Have you ever heard of a Wizards’ Duel? Watching The Sword in the Stone as a child, I was so captivated by seeing Merlin battle the Mad Madam Mim. That’s one series (The Once and Future King by T. H. White) that is a much funnier read than it was a movie. At least the first book was, anyway.
Epic Spell Wars of The Battle Wizards: Duel at Mt. Skullzfyre captures the spirit of wizards dueling. It’s a Battle Royale with cards, and extremely unpredictable. Going forward I will just refer to it as Epic Spell Wars.
Please note that this game is not appropriate for children. The cards depict over the top illustrated gore and violence. Though I have a terrible sense of humor, I must admit there are cards which have highly stereotyped racial themes and/or innuendo, which would also be inappropriate and offensive to some players.
This game is pretty straightforward. Each wizard has a hand of spell components. The wizard decided which cards to use and then lays them face down. Once each wizard has crafted their spell in that way, each player announces their “initiative”. Three card spells have initiative listed on them. The highest initiative goes first. If a wizard has chosen to play only one or two cards, then they go before the larger spells.
Damage is dealt out according to the cards and die rolls (indicated by a token on a card for health points). Once all cards have been played by all “living” players, cards are drawn back up and new spells are formed.
Once a player has been dealt enough damage that they have no remaining health points, they are given a Dead Wizard Card. With each round of spells thereafter they accumulate additional Dead Wizard Cards. These will give them an advantage during the reset.
The final wizard to still have health points is given Last Wizard Standing token. The first player to accumulate two of these tokens wins.
Once there is a Last Wizard Standing, the other players cash in on their Dead Wizard Cards for any advantages they may offer. They select new Wizard cards, discard any cards remaining from their hands or treasures, and draw a new hand.
Here’s the breakdown:
Play time: 30 minutes
By: Cryptozoic Entertainment
Here we go- I’ll rank it on Accessibility, Mechanics, and Engagement.
Most of the concepts are pretty easily accessible and original. There are a few riffs on other characters, like Walker Texas Ranger. The spell names are typically puns.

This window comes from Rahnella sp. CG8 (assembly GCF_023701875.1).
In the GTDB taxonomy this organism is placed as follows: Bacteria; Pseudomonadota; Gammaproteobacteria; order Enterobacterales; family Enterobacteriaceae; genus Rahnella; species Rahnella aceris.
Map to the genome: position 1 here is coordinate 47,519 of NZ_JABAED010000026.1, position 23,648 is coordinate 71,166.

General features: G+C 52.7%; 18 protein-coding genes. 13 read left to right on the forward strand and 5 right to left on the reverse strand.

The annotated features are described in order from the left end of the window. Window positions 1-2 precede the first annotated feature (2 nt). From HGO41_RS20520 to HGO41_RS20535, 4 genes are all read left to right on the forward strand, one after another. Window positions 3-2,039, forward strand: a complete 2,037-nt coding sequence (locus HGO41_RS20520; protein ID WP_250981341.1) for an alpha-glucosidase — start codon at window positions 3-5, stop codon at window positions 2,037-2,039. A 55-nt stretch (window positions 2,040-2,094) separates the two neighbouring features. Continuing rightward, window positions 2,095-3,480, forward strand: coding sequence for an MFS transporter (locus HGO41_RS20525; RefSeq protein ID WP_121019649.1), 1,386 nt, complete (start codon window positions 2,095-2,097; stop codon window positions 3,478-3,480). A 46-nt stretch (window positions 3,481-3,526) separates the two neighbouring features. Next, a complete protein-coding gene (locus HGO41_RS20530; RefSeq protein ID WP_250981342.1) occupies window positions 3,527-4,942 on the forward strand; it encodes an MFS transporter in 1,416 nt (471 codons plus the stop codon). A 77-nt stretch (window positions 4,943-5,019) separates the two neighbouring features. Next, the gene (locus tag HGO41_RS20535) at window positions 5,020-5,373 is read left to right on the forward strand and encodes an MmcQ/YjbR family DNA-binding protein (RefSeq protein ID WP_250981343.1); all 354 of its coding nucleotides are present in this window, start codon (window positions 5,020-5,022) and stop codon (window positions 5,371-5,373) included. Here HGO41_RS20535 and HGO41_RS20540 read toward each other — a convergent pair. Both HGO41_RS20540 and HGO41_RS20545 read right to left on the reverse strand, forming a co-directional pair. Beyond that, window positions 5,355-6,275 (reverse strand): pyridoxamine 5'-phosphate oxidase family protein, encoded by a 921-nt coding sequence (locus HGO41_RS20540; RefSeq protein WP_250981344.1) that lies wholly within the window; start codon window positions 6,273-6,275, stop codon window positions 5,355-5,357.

The colors are vivid but probably worth wearing EnChroma glasses for. Some of the fonts are awkward. There are many small symbols and fine print. This is one for reading glasses.
I usually do okay with the text, but there’s a lot of text and it’s not flavor text. It’s important to your “spell” formation. I just take it slow and read the cards very carefully.
The mechanics are easy and pretty smooth, once you’ve played a few times. Puns and prose and awful fonts make the rules a little obtuse, but there are how to videos on YouTube, including Whil Wheaton’s. That’s where we first saw this game.
Turns are easy to figure out, spells are simple to put together (though there is strategy!) and by and large it goes by fairly quickly.
In this game, there is one element that is completely worthless: the standee. It’s a brightly printed waste of cardboard. In the second game the standee actually has a purpose as cards target the holder, but that’s a different post.
With three or more players, the dynamic becomes more entertaining and a little less strategic.
In a two player game, despite the Dead Wizard Cards and the advantages they give, my husband and I agree that the first person to gain a Last Wizard Standing token has the extreme advantage. If you’re the other player, then you have to KO your opponent twice, which I know sounds obvious in theory but it’s difficult in reality. They start the round with their original wizard, Health Points reduces to whatever it had been, any treasures they gained, and their hand of cards (having drawn up). They can be easy to eliminate depending on how much damage they previously were dealt, but it’s a matter of strategy. Two player games are a good time to execute one or two card spells. Two player games definitely require more precision and anticipation of your opponent.
If you are a “living wizard”, this game is quite entertaining. Turns are quick, turn order varies, and living wizards are often targeted by the active player.
Once you are dead, you accumulate those Dead Wizard Cards. While they are useful, you have nothing to do but sit on your laurels. Luckily the game goes by quickly, so it’s not horrible.
Happy Gaming! Play On!
P.S. Only one more game was played with the holly tablecloth!